Blast is unable to repel Sockers' 4th-quarter blitz

April 09, 1992|By Hil Anderson | Hil Anderson,Contributing Writer

SAN DIEGO -- The Blast dared the San Diego Sockers to give it their best shot in last night's opening game of the Major Soccer League playoffs.

For three quarters the defensive pressure paid off, but San Diego rallied in the fourth to win, 5-4.

"We knew they would come at us and play great, and they did," said Blast coach Kenny Cooper. "But we withstood that pressure really well, and it was a great performance by the guys."

The Blast went into the fourth quarter with a 3-1 lead and rallied to tie 4-4 late in the quarter, despite being outshot 39-14.

"We'll learn from this and come back Friday [tomorrow]," Cooper said.

Cooper praised his team, which squeaked into the playoffs with a win in the final game of the regular season, for sticking to the defensive scheme, rather than trying to run with the Sockers.

Thompson Usiyan, who scored two fourth-quarter goals for the Sockers, attributed Baltimore's letdown at the end to fatigue.

"It wasn't a question of us getting loose; it was a question of them getting tired," said Usiyan. "It is very hard to play defensive like that. You are under constant bombardment, and sooner or later you are going to crack."

After building a 2-0 lead in the first half, the Blast took a 3-0 lead at 6:56 of the third quarter when Domenic Mobilio took the rebound of a long pass from Kris Kelderman off of the end zone boards, wheeled to his left around defender David Banks and scored from a tough angle.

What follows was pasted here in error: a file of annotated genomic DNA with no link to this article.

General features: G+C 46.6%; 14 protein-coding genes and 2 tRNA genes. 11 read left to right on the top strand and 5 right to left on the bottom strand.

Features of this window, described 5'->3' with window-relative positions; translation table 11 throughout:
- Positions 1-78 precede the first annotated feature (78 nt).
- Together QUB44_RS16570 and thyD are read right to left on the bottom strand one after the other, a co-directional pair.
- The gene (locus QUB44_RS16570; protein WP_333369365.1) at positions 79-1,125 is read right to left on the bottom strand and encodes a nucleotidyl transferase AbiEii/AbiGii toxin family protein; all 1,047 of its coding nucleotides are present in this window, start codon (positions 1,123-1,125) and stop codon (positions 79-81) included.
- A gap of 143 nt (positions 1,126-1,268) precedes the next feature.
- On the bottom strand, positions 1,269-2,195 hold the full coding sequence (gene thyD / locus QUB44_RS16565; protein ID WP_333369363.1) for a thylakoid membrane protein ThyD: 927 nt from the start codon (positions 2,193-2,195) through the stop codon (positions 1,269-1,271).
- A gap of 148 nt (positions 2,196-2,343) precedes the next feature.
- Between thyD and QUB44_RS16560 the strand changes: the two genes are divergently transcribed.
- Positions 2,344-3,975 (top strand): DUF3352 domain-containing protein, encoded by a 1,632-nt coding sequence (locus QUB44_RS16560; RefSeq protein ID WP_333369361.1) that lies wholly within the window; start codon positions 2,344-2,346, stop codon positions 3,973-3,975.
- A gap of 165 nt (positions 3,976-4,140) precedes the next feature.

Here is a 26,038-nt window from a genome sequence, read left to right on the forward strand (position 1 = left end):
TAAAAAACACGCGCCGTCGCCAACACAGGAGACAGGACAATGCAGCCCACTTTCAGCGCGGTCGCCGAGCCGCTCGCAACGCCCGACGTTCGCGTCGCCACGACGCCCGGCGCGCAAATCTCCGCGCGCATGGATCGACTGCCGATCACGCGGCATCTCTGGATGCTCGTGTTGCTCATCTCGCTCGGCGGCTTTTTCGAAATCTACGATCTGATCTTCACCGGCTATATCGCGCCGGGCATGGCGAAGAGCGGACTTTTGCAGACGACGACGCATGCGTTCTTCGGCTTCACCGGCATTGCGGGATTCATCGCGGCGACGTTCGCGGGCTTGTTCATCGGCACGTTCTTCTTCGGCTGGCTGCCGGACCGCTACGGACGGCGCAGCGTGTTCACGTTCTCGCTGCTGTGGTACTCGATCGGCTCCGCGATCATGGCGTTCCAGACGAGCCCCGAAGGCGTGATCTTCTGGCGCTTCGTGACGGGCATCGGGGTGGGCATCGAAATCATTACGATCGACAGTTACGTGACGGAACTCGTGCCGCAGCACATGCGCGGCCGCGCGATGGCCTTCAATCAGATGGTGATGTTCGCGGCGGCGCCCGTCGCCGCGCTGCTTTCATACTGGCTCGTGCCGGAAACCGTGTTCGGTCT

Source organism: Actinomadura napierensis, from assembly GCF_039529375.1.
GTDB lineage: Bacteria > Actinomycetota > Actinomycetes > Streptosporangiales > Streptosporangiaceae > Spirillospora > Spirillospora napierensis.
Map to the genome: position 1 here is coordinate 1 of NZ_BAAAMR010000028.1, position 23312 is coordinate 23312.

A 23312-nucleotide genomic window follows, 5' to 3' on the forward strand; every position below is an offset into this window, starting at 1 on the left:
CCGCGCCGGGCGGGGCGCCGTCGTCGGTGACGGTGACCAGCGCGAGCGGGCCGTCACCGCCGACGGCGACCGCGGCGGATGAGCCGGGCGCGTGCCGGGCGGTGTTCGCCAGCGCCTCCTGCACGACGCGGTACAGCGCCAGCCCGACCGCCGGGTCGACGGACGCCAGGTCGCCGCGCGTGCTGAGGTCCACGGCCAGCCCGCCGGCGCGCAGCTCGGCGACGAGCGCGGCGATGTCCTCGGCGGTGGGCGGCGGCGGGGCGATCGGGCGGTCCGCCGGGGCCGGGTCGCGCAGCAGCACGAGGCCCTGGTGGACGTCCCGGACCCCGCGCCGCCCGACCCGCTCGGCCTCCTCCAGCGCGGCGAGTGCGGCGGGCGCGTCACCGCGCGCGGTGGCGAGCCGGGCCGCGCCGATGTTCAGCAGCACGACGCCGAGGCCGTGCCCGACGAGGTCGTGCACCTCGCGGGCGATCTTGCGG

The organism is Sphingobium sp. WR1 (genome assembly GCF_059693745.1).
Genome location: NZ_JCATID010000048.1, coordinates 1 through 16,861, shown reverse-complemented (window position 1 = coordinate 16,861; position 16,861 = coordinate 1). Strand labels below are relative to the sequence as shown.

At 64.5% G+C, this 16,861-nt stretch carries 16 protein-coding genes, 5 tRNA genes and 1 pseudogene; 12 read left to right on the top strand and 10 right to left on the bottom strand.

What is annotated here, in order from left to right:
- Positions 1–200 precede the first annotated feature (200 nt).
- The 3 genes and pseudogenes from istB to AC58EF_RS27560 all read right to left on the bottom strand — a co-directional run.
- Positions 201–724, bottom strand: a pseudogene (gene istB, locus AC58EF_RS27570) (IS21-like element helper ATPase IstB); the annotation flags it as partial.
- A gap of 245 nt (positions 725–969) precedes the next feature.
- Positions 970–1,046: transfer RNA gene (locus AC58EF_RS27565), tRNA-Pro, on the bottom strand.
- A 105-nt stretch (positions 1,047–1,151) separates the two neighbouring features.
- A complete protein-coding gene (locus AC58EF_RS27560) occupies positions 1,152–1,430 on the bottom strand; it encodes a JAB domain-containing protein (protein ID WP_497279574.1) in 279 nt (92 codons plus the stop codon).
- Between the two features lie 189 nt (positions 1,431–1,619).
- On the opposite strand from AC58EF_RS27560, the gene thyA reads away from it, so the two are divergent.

San Diego got on the board at 11:43 of the third period because of Paul Wright's charge from midfield with two Blast defenders on him. Wright had just enough room to pass to Kevin Crow in front of the goal.

Crow was credited with the goal, though the ball may actually have been redirected into the net by Baltimore's Mark Mettrick.

Mettrick's foot was in the wrong place at the wrong time again, as San Diego rallied to tie the match in the fourth quarter.

After Usiyan slipped the ball past Baltimore's Cris Vaccaro from a 90-degree angle to make it 3-2 at 3:12, Paul Dougherty tied it with a hard shot from the top of the penalty box that hit Mettrick's foot and sailed past Vaccaro.

The change in fortune put the tiring Blast in the uncomfortable position of playing the Sockers' wide-open style.

Wright scored at 12:04 to give San Diego the lead for the first time in the game. After Wright's goal, Vaccaro was pulled in favor of a sixth attacker, and the move paid off with a goal by Jean Harbor that tied the contest 4-4 at 13:12.

Usiyan scored the game-winner with 1:40 to play when he kicked high over his head at a chip pass from Dougherty.

The Blast was not about to let the Sockers get a running start. Cooper's side concentrated on tough defense, looking for a chance to steal the ball and pick up a breakaway goal.

It worked to a point and Baltimore took a 1-0 lead at 9:18 of the first quarter on a goal by Kevin Sloan, who also was credited with the Blast's first shot on goal. Following a timeout, Harbor took a long restart pass at the Sockers' red line and fed it to Sloan, who was streaking in ahead of San Diego's Usiyan.

Baltimore kept the Sockers at bay through the second period with the same hunkering defense and some sharp goaltending by Vaccaro, who denied the Sockers on two quick shots with 6:28 to play.

Sloan scored his second goal of the night at 10:02 on a rare mistake by the Sockers. San Diego's Banks attempted to clear a rebound off of a shot by Rod Castro in front of the Sockers goal with a light backward touch pass to Dougherty.

Dougherty, however, had veered away and Sloan was able to pounce on the ball and gun it past Nogueira.

The goal came on Baltimore's third shot of the game. San Diego outshot Baltimore 16-5 in the half.

The best-of-seven series resumes in San Diego tomorrow night and moves to Baltimore starting next Tuesday.

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